Our featured speaker at the next MUGL meeting will be Philip Fennell of Marklogic. Philip's abstract:
XProc With MarkLogic.
XML Processing Pipelines are by no means new, they've been around in many forms and for as long as there have been tools to process XML. The W3C's XML Pipeline Language, XProc, is an attempt at defining a standard for connecting a wide range of both basic and complex XML processing steps into a single declarative XML language that adheres to the central concept of pipeline processing. There are many cases where XProc, when used in together with MarkLogic, can be utilised in a variety of processing tasks ranging from environment set-up, content loading/transformation, business workflows and unit/integration testing.
Philip's bio is below.
In addition to our main speaker, we will probably have one or two smaller presentations, perhaps even by Yours Truly. If you would like to make an announcement or short presentation at this meeting, please contact me at [masked], or via Twitter (@mugl).
Apologies for the delay in scheduling this meeting. I'd intended it to be in mid-January, but a pressing work schedule and the logistics of organizing a new location made it take longer than expected.
Please note that this meeting will be at new location. Sapient Global Markets has graciously made space in their office available to us in the evening. Map link: http://g.co/maps/shzwy
There will be food and refreshments before the meeting as usual. Mingle time is 6:30-7:00pm. There will also be drinks, courtesy of our sponsors, at a nearby pub afterward. The Water Poet (http://g.co/maps/gr93y) is just a few steps away.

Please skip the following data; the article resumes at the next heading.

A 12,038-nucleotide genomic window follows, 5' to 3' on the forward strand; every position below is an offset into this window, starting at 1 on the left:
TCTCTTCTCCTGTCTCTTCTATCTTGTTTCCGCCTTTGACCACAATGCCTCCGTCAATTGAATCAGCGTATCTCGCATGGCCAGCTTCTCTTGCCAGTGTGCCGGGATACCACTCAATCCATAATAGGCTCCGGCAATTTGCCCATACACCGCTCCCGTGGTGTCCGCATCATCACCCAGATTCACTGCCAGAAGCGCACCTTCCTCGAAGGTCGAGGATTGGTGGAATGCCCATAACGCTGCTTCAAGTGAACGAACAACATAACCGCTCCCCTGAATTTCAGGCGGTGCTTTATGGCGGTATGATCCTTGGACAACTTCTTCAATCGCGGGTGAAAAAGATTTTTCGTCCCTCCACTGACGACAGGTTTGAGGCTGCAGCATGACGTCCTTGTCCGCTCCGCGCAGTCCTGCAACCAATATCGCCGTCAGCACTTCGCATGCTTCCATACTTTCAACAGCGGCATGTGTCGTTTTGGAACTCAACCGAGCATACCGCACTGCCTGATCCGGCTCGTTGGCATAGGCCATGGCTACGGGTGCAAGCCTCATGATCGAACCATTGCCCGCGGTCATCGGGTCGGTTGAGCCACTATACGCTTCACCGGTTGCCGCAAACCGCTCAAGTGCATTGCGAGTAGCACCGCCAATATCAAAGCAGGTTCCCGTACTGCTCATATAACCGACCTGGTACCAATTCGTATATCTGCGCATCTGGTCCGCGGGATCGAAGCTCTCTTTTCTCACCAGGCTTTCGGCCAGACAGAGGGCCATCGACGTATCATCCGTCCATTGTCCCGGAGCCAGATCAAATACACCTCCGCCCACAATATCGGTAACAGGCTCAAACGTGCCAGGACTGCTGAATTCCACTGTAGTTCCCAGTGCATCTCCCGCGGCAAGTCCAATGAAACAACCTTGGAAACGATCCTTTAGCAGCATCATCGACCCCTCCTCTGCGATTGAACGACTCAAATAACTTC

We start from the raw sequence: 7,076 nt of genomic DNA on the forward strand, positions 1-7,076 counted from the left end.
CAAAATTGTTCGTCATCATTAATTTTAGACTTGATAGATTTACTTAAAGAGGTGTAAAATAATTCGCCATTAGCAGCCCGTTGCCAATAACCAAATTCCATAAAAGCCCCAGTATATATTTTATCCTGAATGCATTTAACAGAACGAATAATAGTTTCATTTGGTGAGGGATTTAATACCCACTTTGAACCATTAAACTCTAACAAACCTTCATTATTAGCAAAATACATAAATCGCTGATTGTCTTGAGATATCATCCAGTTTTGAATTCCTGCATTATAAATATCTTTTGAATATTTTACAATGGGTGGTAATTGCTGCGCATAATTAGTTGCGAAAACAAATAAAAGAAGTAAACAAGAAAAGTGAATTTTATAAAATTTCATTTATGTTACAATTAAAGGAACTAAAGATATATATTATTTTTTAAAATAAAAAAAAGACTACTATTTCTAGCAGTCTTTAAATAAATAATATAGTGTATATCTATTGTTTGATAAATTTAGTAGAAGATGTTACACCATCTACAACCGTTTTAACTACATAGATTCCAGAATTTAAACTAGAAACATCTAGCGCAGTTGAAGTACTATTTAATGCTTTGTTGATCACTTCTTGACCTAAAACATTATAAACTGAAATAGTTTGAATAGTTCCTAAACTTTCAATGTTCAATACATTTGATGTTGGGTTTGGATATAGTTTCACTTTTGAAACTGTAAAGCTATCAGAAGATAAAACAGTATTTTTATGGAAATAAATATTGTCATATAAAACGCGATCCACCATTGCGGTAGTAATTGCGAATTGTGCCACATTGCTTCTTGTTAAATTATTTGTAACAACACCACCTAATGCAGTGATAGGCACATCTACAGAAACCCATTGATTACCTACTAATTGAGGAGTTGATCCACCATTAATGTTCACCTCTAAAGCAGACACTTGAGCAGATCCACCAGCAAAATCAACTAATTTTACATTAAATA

If you plan to attend this meeting, please reserve your spot by signing up now.
See you there.
Bio for Philip Fennell:
Living and working in Southern England, Philip Fennell is a Mark Logic Consultant who is never happier than when he's slaving over a pot of hot XSLT, although now he's loving his XQuery too. Originally trained in the printing industry, he worked as an applications specialist, GUI designer and technical author before finding a happy home specialising in XML and its related technologies. Since turning web developer in 2000 he has had the opportunity to work in the domains of Content Management, Publishing, Document Processing and the Semantic Web. He still looks forward to the day when declarative programming rules the web.